Autism Spectrum Disorder

Headstart can offer both diagnostic and intervention services to children through to adults on the autism spectrum.  

If you are concerned that your child is showing signs of an Autism Spectrum Disorder please explore our Multi Disciplinary Services/Autism Spectrum Disorder section of our website.      

Taken from “The role and responsibility of speech pathologists in assessing, diagnosing and treating clients with Autism Spectrum Disorders. Position Statement” written by The Speech Pathology Australia Ltd (2008).

Roles for speech pathologists working in the area of Autism Spectrum Disorder Children, adolescents and adults diagnosed with ASD face similar challenges in relation to their social communication and interaction with their environment. Speech pathologists have a role in the management of communication and social interaction impairments presenting in the individual with ASD and in supporting them to effectively break down barriers that impact on their ability to communicate and interact.

Appropriate roles for speech pathologists include but are not limited to:

1. Screening: Speech pathologists are involved in the early detection of individuals at risk of ASD, often referring to other specialists or recommending that individuals participate in a formal assessment; formal diagnosis and subsequent intervention. Speech pathologists are among the first professionals to identify individuals with potential ASD communication behaviours and social traits.

2. Assessment: Speech pathologists are trained to assess an individual’s speech, language, pragmatics (social skills) and pragmatic language. A comprehensive speech pathology assessment will ascertain those communication areas requiring intervention and support.

3. Diagnosis: As an integral part of a multidisciplinary team, speech pathologists play an important role in contributing to an ASD diagnosis through the analysis of all aspects of a client’s communication skills. In order to confirm an ASD diagnosis, speech pathologists may also refer to other professionals in order to rule out other conditions and to support their final diagnosis regarding a client’s communication skills.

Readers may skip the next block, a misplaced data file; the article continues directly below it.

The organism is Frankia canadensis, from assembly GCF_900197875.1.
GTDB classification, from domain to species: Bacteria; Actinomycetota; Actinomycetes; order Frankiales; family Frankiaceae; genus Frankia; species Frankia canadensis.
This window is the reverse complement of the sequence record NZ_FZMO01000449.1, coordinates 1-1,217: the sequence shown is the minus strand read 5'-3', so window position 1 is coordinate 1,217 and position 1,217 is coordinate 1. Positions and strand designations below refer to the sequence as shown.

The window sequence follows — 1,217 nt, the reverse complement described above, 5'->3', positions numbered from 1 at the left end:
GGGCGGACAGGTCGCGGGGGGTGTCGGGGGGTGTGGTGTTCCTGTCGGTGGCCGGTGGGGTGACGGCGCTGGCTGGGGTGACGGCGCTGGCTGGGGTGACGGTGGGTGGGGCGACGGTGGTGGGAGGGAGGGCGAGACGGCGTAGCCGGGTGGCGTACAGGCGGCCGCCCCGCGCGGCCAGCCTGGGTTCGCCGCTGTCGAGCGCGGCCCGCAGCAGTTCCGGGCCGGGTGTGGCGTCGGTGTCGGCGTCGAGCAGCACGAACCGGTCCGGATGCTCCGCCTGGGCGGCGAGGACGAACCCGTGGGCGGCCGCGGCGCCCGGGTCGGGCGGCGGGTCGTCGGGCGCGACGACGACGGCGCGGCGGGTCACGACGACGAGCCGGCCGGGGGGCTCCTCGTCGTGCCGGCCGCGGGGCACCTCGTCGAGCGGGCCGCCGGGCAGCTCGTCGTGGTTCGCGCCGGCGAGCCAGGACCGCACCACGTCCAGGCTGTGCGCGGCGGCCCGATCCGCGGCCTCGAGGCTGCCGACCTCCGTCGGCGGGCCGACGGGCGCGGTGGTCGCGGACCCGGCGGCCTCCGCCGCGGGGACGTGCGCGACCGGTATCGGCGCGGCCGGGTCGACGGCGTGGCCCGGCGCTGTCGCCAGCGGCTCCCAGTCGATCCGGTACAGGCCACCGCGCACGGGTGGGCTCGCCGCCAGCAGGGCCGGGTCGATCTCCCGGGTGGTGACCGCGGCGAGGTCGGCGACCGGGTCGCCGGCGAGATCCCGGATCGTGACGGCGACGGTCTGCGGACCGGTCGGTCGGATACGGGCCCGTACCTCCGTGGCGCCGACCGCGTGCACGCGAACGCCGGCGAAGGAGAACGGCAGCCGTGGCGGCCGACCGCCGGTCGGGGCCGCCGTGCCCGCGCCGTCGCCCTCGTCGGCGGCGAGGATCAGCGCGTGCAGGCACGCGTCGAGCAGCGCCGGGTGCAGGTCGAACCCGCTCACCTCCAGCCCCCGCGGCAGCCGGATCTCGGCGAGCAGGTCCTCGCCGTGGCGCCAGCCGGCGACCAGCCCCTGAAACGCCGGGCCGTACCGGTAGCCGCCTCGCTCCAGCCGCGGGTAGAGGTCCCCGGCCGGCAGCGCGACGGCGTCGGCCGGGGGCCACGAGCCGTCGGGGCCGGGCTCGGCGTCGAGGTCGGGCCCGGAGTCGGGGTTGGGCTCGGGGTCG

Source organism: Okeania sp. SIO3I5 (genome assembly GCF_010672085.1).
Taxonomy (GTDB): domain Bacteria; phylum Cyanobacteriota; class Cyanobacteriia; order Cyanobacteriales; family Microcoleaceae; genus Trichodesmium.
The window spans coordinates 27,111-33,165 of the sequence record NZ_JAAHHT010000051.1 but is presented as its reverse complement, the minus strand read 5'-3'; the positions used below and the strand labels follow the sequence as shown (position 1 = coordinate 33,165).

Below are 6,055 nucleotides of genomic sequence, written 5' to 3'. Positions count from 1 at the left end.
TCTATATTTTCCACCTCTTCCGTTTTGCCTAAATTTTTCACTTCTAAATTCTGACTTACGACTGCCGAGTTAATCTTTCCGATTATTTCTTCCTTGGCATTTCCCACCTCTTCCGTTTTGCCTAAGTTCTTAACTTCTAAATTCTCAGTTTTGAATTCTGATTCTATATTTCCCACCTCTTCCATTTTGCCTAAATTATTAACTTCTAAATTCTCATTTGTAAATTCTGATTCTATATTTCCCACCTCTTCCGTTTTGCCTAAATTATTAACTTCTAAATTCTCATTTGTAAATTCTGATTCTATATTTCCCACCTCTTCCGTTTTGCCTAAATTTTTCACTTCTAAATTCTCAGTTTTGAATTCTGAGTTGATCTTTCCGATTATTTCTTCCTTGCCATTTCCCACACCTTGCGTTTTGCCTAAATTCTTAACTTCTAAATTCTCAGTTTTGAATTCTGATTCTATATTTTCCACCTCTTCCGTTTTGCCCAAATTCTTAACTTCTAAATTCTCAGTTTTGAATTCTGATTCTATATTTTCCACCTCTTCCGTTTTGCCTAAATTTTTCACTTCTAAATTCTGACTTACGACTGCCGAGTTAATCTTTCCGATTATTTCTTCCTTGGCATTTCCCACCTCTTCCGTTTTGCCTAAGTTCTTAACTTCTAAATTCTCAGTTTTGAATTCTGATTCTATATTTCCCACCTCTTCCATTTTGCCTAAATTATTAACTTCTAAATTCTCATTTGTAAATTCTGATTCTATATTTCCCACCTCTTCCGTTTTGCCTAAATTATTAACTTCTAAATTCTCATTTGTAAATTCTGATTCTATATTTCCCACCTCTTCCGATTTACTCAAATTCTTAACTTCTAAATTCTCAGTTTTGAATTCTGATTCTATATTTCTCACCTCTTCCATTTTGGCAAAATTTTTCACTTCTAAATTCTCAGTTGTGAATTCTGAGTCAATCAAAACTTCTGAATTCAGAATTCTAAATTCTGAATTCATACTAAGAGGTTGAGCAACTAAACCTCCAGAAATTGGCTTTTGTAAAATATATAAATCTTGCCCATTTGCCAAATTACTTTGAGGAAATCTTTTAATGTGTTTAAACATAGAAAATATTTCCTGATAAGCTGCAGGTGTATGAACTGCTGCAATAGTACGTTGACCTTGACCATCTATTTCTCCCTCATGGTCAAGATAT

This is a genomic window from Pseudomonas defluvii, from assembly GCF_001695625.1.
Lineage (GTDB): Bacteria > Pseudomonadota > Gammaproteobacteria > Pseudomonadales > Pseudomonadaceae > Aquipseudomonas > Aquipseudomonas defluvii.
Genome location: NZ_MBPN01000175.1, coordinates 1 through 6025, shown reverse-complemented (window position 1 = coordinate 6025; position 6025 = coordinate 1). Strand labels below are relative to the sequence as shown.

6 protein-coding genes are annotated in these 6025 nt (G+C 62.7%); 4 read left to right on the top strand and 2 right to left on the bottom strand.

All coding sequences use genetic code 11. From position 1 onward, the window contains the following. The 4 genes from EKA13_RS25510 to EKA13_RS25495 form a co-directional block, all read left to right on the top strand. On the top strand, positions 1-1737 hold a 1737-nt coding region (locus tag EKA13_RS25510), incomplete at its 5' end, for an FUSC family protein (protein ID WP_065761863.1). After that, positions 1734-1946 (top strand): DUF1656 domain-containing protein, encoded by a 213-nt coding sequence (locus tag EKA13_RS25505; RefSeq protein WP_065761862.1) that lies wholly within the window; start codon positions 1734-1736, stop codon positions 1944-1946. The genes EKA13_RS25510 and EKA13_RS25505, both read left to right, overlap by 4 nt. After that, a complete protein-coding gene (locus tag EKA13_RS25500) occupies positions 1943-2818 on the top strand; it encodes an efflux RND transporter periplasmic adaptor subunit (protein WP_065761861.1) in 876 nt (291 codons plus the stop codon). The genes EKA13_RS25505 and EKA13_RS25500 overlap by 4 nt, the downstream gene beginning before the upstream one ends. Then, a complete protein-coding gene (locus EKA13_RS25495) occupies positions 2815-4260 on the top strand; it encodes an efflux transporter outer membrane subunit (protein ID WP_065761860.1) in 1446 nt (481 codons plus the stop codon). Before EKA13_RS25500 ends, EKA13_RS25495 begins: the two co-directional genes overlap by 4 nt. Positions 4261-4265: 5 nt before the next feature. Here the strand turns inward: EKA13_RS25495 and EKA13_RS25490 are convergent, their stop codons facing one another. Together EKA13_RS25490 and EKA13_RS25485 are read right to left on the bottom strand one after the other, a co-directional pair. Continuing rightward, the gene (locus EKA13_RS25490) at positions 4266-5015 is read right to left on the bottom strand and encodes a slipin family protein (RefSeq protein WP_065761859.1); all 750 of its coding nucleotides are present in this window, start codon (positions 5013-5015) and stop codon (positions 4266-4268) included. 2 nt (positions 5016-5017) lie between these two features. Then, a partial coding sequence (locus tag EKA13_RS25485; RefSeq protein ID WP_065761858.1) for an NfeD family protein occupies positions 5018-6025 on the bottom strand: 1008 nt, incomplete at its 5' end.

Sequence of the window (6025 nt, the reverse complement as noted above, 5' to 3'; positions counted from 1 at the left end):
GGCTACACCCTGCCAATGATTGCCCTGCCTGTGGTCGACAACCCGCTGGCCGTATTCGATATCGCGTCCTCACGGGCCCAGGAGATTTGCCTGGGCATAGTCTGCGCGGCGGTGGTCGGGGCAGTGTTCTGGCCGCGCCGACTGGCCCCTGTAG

4. Intervention: Speech pathologists possess the relevant knowledge and skills to assist individuals with a range of communication skills and communication behaviours. Speech Pathologists may assist individuals with ASD in initiating spontaneous communication in a range of settings; assist ASD clients and communication partners with the use of verbal and non verbal communication (including gesture, speech, signs, pictorials) across all settings; develop appropriate social skills and language to promote participation and acceptance within the community; impart knowledge on the use of augmentative and alternative communication systems; and to access literacy and language within their environments.

5. Working with Families: Speech pathologists will adopt a family centred approach to working with an individual with ASD in recognition that working with the individual’s family and significant others is essential in maximising effective communication in meaningful social contexts. Speech pathologists have the appropriate knowledge and skills to provide education, counselling and support to families and significant others.